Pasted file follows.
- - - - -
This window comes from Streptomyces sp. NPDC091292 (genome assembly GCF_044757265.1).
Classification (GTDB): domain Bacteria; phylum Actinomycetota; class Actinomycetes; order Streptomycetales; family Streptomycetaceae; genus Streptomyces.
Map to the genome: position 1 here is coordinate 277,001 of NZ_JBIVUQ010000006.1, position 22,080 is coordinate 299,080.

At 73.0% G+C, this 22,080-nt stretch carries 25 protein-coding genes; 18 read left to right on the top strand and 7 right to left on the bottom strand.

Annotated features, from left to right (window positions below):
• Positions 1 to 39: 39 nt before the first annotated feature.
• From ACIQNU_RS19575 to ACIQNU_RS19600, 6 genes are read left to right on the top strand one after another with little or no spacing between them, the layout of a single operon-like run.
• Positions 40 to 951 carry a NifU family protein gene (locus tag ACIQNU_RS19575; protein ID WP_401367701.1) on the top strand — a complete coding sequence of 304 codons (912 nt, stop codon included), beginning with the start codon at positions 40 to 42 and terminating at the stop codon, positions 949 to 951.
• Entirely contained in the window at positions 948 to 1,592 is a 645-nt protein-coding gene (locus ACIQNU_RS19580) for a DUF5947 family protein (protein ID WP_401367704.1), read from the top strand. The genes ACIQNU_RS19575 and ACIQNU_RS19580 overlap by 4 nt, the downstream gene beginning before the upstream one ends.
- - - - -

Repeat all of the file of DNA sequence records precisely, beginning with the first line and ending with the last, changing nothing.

This window comes from Streptomyces sp. NPDC091292 (genome assembly GCF_044757265.1).
Classification (GTDB): domain Bacteria; phylum Actinomycetota; class Actinomycetes; order Streptomycetales; family Streptomycetaceae; genus Streptomyces.
Map to the genome: position 1 here is coordinate 277,001 of NZ_JBIVUQ010000006.1, position 22,080 is coordinate 299,080.

At 73.0% G+C, this 22,080-nt stretch carries 25 protein-coding genes; 18 read left to right on the top strand and 7 right to left on the bottom strand.

Annotated features, from left to right (window positions below):
• Positions 1 to 39: 39 nt before the first annotated feature.
• From ACIQNU_RS19575 to ACIQNU_RS19600, 6 genes are read left to right on the top strand one after another with little or no spacing between them, the layout of a single operon-like run.
• Positions 40 to 951 carry a NifU family protein gene (locus tag ACIQNU_RS19575; protein ID WP_401367701.1) on the top strand — a complete coding sequence of 304 codons (912 nt, stop codon included), beginning with the start codon at positions 40 to 42 and terminating at the stop codon, positions 949 to 951.
• Entirely contained in the window at positions 948 to 1,592 is a 645-nt protein-coding gene (locus ACIQNU_RS19580) for a DUF5947 family protein (protein ID WP_401367704.1), read from the top strand. The genes ACIQNU_RS19575 and ACIQNU_RS19580 overlap by 4 nt, the downstream gene beginning before the upstream one ends.